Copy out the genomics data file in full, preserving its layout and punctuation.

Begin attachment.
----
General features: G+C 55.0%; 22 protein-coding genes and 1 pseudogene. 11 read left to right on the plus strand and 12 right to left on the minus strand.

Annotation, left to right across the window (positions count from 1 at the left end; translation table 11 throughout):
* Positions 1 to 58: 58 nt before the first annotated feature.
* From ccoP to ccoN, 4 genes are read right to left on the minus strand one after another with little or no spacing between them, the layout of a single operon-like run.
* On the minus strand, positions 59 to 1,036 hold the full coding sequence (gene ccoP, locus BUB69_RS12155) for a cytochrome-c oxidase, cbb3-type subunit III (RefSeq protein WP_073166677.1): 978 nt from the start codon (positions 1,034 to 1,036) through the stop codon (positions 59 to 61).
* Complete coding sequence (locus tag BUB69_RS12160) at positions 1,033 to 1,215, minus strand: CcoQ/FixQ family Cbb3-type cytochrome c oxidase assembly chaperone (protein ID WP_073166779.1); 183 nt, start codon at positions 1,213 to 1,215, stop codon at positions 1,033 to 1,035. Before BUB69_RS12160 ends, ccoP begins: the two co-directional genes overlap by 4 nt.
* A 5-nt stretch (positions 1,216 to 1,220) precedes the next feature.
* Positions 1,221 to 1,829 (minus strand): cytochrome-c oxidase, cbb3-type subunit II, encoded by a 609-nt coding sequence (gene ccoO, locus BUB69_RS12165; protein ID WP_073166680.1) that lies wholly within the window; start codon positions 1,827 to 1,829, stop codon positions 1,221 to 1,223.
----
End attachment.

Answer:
General features: G+C 55.0%; 22 protein-coding genes and 1 pseudogene. 11 read left to right on the plus strand and 12 right to left on the minus strand.

Annotation, left to right across the window (positions count from 1 at the left end; translation table 11 throughout):
* Positions 1 to 58: 58 nt before the first annotated feature.
* From ccoP to ccoN, 4 genes are read right to left on the minus strand one after another with little or no spacing between them, the layout of a single operon-like run.
* On the minus strand, positions 59 to 1,036 hold the full coding sequence (gene ccoP, locus BUB69_RS12155) for a cytochrome-c oxidase, cbb3-type subunit III (RefSeq protein WP_073166677.1): 978 nt from the start codon (positions 1,034 to 1,036) through the stop codon (positions 59 to 61).
* Complete coding sequence (locus tag BUB69_RS12160) at positions 1,033 to 1,215, minus strand: CcoQ/FixQ family Cbb3-type cytochrome c oxidase assembly chaperone (protein ID WP_073166779.1); 183 nt, start codon at positions 1,213 to 1,215, stop codon at positions 1,033 to 1,035. Before BUB69_RS12160 ends, ccoP begins: the two co-directional genes overlap by 4 nt.
* A 5-nt stretch (positions 1,216 to 1,220) precedes the next feature.
* Positions 1,221 to 1,829 (minus strand): cytochrome-c oxidase, cbb3-type subunit II, encoded by a 609-nt coding sequence (gene ccoO, locus BUB69_RS12165; protein ID WP_073166680.1) that lies wholly within the window; start codon positions 1,827 to 1,829, stop codon positions 1,221 to 1,223.